CAIRO - An Egyptian court sentenced on Tuesday 188 people to death over charges of murdering 11 police officers in 2013, state-run Ahram Arabic news website reported.
Ahram said the ruling is preliminary as it will be referred to the Grand Mufti, Egypt's highest Islamist legal official, for a legal opinion before carrying out the executions.
The murder incident, referred to as "Kerdasa massacre," dates back to August 14, 2013 when dozens of supporters of ousted Islamist President Mohamed Morsi stormed the main police station in Kerdasa district of Giza governorate. 11 policemen and two pedestrians were killed in the incident.
The assault took place shortly after police forces cracked down on two main sit-in camps of pro-Morsi protesters in Cairo and Giza governorates.
In September 2013, police forces attacked Kerdasa, a stronghold of Islamists, and arrested 188 people who faced accusations of murder, terrorism and damaging public property.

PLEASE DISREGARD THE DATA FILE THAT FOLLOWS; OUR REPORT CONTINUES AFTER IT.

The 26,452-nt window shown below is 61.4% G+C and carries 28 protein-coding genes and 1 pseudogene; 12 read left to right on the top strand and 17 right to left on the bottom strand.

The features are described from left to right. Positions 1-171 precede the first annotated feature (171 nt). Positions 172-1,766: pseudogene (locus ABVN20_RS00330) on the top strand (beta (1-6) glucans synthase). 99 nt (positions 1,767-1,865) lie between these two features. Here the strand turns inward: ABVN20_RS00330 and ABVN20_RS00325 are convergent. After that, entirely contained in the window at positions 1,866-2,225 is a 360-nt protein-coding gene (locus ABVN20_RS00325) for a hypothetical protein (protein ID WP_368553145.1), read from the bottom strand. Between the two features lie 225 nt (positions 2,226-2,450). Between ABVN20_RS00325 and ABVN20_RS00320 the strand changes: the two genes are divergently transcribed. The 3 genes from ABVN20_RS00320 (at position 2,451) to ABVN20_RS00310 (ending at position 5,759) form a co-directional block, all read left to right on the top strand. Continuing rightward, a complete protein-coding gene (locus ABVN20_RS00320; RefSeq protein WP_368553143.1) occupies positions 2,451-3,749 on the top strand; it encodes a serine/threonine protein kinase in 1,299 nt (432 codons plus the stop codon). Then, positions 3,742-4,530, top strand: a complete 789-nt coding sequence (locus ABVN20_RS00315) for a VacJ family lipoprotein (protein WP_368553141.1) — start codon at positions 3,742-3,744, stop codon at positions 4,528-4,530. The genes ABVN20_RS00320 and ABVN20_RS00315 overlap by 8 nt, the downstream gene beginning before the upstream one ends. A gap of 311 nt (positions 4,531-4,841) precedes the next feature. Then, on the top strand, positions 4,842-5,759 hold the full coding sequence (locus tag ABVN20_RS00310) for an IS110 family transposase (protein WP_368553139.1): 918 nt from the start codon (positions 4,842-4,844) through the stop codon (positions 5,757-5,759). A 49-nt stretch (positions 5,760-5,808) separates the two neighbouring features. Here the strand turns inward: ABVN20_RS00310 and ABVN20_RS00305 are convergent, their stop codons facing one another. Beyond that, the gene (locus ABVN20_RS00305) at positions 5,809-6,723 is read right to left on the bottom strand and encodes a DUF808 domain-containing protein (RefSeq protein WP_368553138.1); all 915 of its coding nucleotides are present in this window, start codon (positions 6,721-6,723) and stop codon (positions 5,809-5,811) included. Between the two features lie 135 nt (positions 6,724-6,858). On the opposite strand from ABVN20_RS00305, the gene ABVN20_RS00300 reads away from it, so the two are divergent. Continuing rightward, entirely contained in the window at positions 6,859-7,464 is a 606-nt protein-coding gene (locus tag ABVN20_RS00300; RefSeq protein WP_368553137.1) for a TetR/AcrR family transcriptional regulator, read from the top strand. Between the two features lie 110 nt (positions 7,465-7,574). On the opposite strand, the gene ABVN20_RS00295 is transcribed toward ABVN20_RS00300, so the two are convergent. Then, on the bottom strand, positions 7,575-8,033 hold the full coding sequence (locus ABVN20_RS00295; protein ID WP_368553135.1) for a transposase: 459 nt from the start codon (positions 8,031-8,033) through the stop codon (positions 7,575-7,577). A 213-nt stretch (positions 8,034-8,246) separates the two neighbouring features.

A number of the Muslim Brotherhood members, including high ranking officials, were sentenced to death. However, the sentences have not been carried out and can be appealed.
Morsi was removed by the military in July 2013 after mass protests against his one-year rule.
The Muslim Brotherhood, Morsi's power base, has been blacklisted by the Egyptian new leadership as "a terrorist group" and its members have been banned by court order from running in presidential and parliamentary elections.
Since Morsi's overthrow, hundreds of his supporters have been handed lengthy jail terms and death sentences after speedy trials.
A massive security crackdown on his supporters has left about 1, 000 dead and thousands others arrested.
Morsi himself is currently in custody, and faces a number of charges such as 2011 jailbreak, espionage, ordering the killing of protesters, insulting the judiciary and leaking classified documents to Qatar.